When you're furiously hitting the gym and counting every calorie, you're looking for movement on the scale and a healthier body mass index (BMI). But in your bid to whittle away pounds and get healthy, don't forget that there are issues on the other end of the scale -- a too-low BMI instead. Your height has a specific healthy range of weight attached to it to help you score optimum health. No, a too-high BMI isn't great, but neither is going under your optimum weight range either. Find your happy place by getting in the 18.5 to 24.9 BMI range and staying put.
Bone and Joint Health
You might have a hard time hitting the gym if your sessions are plagued with pain, but that's the price you pay with a low BMI. When your BMI dips below 18.5, you're at risk for certain bone health disorders, including osteoarthritis and osteoporosis. Brittle bones and joints could stop you from staying on track, so it's worth it to maintain a healthy BMI so you can keep up the good work in the gym and be able to handle day-to-day living activities while you're at it. In fact, a study published in a 2006 issue of the "Journal of Women's Health" found that your risk of low BMI osteoporosis dipped about 12 percent for every point of BMI you gained back into a healthy range.
Being underweight doesn't make you healthier -- in fact, it increases certain problems. Anemia is one of the issues that those with a low BMI may have to face. Anemia is the name for low iron in the blood. Iron is responsible for replenishing red blood cells in the body, but a poor diet and a low BMI can lead to low iron and the issues that come with it: fatigue, irregular heartbeat, dizziness and shortness of breath. That's not exactly great for those who want to live a fit and healthy lifestyle.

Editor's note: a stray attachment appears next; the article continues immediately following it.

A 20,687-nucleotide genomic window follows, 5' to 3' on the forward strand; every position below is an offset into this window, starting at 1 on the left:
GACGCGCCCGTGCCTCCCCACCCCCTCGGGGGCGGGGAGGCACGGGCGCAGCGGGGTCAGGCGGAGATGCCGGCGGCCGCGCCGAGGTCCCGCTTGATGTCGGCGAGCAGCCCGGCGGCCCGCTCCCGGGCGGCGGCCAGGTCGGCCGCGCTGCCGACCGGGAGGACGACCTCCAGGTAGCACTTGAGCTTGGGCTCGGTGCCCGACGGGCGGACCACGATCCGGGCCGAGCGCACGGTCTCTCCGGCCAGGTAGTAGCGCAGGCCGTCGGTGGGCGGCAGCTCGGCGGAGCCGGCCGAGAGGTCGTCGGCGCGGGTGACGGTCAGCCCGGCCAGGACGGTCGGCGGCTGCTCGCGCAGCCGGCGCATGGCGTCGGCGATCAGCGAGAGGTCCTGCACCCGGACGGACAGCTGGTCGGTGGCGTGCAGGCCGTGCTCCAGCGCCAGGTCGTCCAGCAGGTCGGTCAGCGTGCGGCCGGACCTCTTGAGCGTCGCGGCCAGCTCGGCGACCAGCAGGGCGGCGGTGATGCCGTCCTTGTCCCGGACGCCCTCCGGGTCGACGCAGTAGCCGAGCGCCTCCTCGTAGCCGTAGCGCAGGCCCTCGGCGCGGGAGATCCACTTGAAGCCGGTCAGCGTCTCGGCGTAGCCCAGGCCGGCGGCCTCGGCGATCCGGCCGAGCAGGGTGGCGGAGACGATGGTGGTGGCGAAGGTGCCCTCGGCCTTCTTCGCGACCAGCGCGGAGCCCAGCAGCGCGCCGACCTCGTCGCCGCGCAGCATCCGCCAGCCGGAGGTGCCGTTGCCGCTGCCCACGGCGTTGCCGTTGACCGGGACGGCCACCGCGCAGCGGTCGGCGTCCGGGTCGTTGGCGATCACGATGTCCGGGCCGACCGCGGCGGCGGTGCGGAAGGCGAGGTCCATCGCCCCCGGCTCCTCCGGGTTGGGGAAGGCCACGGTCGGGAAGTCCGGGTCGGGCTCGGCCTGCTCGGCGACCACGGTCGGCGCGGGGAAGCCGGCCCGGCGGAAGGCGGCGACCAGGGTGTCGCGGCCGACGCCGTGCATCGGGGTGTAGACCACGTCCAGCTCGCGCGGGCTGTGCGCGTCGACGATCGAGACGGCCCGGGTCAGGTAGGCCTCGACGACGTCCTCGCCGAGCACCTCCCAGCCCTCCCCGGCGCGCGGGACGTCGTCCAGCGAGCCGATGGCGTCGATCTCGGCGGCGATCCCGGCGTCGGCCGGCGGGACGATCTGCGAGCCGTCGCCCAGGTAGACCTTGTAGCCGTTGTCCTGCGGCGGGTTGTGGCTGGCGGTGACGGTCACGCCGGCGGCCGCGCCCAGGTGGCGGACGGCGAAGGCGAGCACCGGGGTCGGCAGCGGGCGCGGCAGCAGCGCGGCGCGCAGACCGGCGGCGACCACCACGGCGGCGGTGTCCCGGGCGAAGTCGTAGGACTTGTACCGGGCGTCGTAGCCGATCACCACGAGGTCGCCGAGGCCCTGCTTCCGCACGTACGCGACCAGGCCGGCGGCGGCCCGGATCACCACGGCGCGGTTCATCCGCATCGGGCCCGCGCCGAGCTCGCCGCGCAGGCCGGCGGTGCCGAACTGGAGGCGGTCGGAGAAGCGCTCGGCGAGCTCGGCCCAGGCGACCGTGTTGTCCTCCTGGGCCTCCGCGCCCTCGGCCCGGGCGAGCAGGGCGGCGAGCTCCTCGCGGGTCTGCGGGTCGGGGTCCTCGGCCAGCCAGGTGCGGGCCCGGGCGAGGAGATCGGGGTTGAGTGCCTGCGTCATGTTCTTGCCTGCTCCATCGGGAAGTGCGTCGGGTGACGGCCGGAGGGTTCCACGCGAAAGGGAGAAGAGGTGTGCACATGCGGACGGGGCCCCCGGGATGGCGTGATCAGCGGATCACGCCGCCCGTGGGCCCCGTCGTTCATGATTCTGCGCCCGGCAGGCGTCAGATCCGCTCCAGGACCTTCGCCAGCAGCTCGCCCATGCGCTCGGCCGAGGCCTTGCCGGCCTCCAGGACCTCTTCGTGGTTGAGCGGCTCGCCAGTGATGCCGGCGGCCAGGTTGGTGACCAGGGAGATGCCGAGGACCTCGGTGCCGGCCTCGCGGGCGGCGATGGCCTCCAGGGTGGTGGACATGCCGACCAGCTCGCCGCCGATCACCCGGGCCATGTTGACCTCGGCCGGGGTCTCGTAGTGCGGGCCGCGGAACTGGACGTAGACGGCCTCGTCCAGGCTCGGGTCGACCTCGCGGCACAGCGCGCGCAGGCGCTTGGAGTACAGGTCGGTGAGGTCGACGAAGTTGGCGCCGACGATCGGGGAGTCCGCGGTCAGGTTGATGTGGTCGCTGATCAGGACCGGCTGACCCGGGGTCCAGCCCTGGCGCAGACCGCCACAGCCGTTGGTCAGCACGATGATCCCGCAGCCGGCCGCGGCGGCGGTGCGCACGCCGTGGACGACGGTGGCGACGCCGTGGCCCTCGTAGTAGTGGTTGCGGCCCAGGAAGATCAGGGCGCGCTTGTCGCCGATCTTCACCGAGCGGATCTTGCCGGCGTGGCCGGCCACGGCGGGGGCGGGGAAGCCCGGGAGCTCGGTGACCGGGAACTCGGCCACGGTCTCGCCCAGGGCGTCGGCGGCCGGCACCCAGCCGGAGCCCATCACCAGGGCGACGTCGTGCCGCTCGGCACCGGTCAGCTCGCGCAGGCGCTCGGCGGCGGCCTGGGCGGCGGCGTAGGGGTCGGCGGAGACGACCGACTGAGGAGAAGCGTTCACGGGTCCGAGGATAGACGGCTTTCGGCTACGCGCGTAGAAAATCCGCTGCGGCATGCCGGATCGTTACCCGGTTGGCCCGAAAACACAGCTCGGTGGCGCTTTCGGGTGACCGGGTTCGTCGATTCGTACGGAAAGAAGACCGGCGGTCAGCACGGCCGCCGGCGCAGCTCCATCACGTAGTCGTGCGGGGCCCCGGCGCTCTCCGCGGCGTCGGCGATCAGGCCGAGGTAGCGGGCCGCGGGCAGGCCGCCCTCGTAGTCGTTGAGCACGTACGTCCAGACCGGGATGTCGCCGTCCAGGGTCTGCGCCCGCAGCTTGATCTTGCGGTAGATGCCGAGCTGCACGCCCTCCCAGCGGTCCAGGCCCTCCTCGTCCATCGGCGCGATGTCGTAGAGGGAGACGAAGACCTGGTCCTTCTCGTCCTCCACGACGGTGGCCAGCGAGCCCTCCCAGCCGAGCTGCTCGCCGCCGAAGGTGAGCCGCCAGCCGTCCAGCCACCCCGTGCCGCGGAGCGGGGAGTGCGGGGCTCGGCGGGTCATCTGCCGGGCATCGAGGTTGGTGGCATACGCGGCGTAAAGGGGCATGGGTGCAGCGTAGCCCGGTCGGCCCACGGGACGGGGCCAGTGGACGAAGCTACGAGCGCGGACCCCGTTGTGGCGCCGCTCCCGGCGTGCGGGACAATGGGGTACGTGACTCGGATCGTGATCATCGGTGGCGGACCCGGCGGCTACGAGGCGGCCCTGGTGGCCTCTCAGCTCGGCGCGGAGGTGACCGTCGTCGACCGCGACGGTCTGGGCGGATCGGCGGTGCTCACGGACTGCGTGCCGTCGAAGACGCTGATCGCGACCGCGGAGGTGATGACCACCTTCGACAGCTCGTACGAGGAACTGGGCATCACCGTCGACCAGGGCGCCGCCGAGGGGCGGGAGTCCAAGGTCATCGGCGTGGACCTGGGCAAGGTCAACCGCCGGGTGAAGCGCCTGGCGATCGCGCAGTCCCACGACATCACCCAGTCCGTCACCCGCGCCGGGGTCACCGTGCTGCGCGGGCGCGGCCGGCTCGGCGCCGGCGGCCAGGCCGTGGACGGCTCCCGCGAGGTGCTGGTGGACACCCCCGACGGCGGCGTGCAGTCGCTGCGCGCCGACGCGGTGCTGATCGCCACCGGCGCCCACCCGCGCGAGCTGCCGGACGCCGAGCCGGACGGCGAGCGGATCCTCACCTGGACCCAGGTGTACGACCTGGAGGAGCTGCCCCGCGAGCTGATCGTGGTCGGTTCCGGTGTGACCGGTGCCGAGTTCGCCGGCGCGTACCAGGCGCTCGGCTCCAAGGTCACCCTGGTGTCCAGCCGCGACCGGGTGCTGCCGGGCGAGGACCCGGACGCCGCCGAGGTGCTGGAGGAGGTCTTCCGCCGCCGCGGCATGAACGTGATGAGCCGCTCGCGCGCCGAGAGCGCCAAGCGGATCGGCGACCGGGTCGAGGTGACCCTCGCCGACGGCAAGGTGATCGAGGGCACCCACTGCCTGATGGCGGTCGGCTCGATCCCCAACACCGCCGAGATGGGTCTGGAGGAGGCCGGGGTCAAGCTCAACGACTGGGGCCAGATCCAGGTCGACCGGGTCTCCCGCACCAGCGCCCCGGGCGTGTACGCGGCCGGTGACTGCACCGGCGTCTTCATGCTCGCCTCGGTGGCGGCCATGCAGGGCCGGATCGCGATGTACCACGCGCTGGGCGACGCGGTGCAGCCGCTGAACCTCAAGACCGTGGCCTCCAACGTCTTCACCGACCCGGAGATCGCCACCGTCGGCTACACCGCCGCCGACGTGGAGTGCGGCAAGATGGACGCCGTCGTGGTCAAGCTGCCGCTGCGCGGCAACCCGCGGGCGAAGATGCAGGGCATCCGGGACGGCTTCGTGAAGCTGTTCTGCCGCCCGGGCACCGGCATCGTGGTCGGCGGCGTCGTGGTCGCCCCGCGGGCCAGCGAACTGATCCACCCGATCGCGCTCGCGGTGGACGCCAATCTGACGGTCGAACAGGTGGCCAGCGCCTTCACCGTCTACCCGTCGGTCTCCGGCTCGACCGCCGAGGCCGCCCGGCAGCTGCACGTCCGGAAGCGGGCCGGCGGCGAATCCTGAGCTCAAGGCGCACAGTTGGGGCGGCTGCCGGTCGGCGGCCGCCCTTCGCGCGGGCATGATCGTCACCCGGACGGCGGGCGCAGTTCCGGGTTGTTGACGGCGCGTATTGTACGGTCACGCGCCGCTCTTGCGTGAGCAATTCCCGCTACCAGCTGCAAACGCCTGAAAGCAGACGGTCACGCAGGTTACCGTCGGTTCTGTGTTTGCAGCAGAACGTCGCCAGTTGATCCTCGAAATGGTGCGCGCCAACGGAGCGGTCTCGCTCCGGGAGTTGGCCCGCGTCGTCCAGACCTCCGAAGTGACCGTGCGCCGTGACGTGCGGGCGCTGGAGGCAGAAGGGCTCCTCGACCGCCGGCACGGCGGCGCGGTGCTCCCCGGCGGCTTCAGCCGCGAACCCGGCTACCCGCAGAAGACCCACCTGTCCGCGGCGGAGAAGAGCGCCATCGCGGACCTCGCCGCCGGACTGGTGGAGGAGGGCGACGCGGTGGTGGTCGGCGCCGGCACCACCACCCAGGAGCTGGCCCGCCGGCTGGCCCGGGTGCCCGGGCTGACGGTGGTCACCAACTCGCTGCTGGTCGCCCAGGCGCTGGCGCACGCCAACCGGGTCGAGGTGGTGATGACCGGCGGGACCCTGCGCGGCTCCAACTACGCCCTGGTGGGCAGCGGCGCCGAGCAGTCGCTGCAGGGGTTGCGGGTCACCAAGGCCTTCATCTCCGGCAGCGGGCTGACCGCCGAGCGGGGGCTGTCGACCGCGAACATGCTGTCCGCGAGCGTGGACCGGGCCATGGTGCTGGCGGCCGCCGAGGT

A low BMI doesn't just affect you at the gym but also -- ahem -- in the bedroom as well. Women with too-low BMI numbers can expect to see decreased fertility due to reduced periods. When you don't weigh enough, your body immediately goes into survival mode and shuts off all unnecessary processes in order to conserve energy. Your monthly period is one of those processes that isn't required and therefore is lost until you get back to a healthy BMI.
A low BMI indicates that you haven't been fueling your body for the amount of activity you enjoy. Of course, poor nutrition and a low BMI number can lead to a weakened immune system. That means you're more likely to pick up someone else's germs from a treadmill at the gym or catch your child's cold when he brings it home from preschool. You can prep your immune system to fight against germs by getting to a healthier weight, courtesy of a better -- not fattier -- diet.
- Academy of Nutrition and Dietetics: Understanding Body Mass Index
- Time: What’s the Ideal BMI for Longevity?
- Journal of Women's Health; The Association Between Body Mass Index and Osteoporosis in Patients Referred for a Bone Mineral Density Examination; K. Asomaning, et al.
- Canyon Ranch: Why Your Body Mass Index Matters
- NHS: What is the Body Mass Index (BMI)?
- Jupiterimages/Brand X Pictures/Getty Images
- How Much Weight Can You Lose on a Treadmill After Six Weeks?
- What Are the Benefits of Optimal Levels of Vitamin D?
- List of Restricted Foods for Kidney Problems
- Healthy BMI Ranges
- Will Losing 10 Pounds Cause Saggy Skin?
- Easy Diets for Strength & Cardio Training
- What Can a Long-term Potassium Deficit Result From?
- Is Starving Yourself Bad?